Graduates of the Faculty of Theory and Composition of Moscow Highest State Concervatory Tchaikovsky must obtain an entire volume of knowledge and skills required for all music disciplines, as has been required since the 19th century to become a composer. Second; in parallel with the completion of her academic studies, Elena pursued application of the knowledge she had acquired while at IRCAM. She shared that knowledge by giving seminars in the computer centre of the Moscow Concervatory Tchaikovsky and in the Union of Composers. In her piano repertoire, Elena included the compositions, written by composers whose seminars she had listened to while at IRCAM, and some of those written by her young colleagues. During this period in Moscow, Elena also performed lecture-concerts from the works of contemporary composers in the Moscow concert halls. Elena continued her mastery of the piano, taking classes from Professor Valery Kastelsky. During this period, Elena began to be interested in Conducting. She took classes from Professor of Conducting Igor Shtegman, and privately from conductor Eugene Svetlanov and Professor Ilya Mussin of the St.
Petersburg Conservatory. Elena’s debut as a conductor took place at the festival Moscow Autumn. Elena created several great compositions for orchestra and instrument ensembles. One part of them was played at the festivals Moscow Autumn and Moscow Forum, another part was played abroad in Hungary, Poland, Germany, Austria, Holland, Denmark, and France. During her fourth year at the Moscow Conservatory, Elena was accepted as a member of the Union of Composers of Russia, and received a Presidential grant (Russia) for two years. In 1998, Elena Gantchikova graduated from the Moscow Highest State Concervatory Tchaikovsky. Elena became the author of regular programs on the Russian state musical radio channel Orpheus, which was about contemporary music in different countries. Radio Orpheus delegated her as the Russian representative on the “Composers Rostrum" of the International Music Council under UNESCO.
After becoming acquainted with the works of contemporary composers from forty countries, which were sent to the Rostrum competition, for several years Elena made a cycle of programs, unique from the point of view of its scale and volume. The aim of these programs was to bring, to the musicians and music lovers of the territory of the former USSR, all the wealth and variety of the musical language of the composers of Canada, Hong Kong, Scandinavia and other countries. Berlin, Germany and Basel, Switzerland, 1998 to 2002 In 1998-1999, after her graduation from Conservatory, Elena was a resident composer in the Electronic Music Studio Technical University Berlin, where she mastered a suite of computer programs under the management of Folkmar Hein, which were developed in the Technical University. Elena created compositions with graphic spatialisation for sonic experimentation, utilizing Pro- tools with spatialisation experiments in a real 12-channel physical-space, suggesting “tri-dimensional” designs. Elena created a musical space for the Russian pavilion of Expo 2000 in Hanover, Germany, and also created the piece Mir-ga-yaz as commissioned by the Synthese 99 Festival, France. The composer Helmut Lachenmann , invited Elena to his master classes in the centre Acantes, France. Of the instrumental compositions she created in this period, the most important was Ishtar, commissioned by the AFFA for the Neue Musik Festival, Heidelberg, Germany, in 2000. During August 2001, Elena obtained a grant from Paul Sacher Stiftung, and until March 2002 worked with the archives of several important 20th century composers Louis Andriessen (b.1939), Conrad Beck (1901–1989),Harrison Birtwistle (b.1934),Pierre Boulez (b.1925), Elliott Carter (b.1908), Chou Wen-chung (b.1923), Henri Dutilleux (b.1916), Peter Eötvös (b.1944), Morton Feldman (1926–1987), Brian Ferneyhough (b.1943), Vinko Globokar (b.1934), Jim Grimm (1928–2006), Gérard Grisey (1946–1998), Sofia Gubaidulina (b.1931), Jacques Guyonnet (b. 1933), Cristóbal Halffter (b.1930), Hans Werner Henze (b.1926), Heinz Holliger (b.1939), Klaus Huber (b.1924), Rudolf Kelterborn (b.1931), György Kurtág (b.1926), Helmut Lachenmann (b.1935), Hans Ulrich Lehmann (b.1937), Arthur Lourié (1892–1966), Roland Moser (b.1943), Wolfgang Rihm (b.1952), Rolf Urs Ringger (b.1935), Igor Stravinsky (1882–1971), Robert Suter (1919–2008), Alexander Tcherepnin (1899–1977), Edgard Varèse (1883–1965) Elena added the works of these composers to her piano repertoire.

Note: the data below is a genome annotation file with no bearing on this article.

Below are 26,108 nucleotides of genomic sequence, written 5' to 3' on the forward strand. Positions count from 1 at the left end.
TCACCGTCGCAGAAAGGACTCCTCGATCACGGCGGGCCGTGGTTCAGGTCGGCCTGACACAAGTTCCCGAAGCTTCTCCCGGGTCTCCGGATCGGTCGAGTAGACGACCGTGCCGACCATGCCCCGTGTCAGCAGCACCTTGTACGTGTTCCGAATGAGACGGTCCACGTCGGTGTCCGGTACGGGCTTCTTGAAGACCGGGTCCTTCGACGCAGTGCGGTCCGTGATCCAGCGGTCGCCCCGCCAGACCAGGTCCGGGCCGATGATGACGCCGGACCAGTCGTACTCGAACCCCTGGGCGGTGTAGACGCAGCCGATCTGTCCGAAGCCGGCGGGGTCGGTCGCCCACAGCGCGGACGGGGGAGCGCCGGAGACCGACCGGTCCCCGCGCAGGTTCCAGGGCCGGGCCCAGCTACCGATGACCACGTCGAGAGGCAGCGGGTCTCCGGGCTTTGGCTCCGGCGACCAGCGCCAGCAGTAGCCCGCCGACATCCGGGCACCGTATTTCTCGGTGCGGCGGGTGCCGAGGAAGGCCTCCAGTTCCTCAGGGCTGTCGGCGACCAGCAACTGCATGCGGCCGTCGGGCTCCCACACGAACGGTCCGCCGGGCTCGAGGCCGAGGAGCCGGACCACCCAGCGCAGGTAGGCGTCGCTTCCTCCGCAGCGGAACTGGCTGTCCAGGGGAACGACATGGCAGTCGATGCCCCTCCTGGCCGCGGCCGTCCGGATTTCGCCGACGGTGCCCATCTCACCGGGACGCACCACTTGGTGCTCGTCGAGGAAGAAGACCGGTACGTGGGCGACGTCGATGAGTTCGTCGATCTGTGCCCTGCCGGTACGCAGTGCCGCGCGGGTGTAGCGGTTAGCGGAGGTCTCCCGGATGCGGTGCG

Finally, she assembled, from the Basel archive of the Great Russian poetess Marina Tsvetayeva, material for a cycle of vocal compositions mentioned in the next section of this article. Paris: 2002 to Present Elena learned in March 2002 that her mother was seriously ill, and returned directly to Paris to join her, where Victoria Gantchikova died in November 2002. Since returning to Paris, Elena has regularly taught music, and has been engaged in a variety of concert activities. Her concert repertoire covers baroque; classical, romantic, and contemporary music. Artistic and teaching director of the International Institute of Musical Aesthetics, in parallel with her teaching in and concerts, Elena has worked in her home studio, for example, on a compositional cycle united under a general concept. This compositional cycle is for chorus; solo voices, and instrument ensembles. The cycle’s first piece, the Lumiere, for cello orchestra, organ, mezzo-soprano, and mixed chorus, was commissioned by the association Cellopaladio, and premiered on December 3, 2005 at the festival Europalia in Antwerp, Beligium. Information about other compositions from Elena’s compositional cycle is to be posted on her website, along with additional biographical and other information not contained in this article.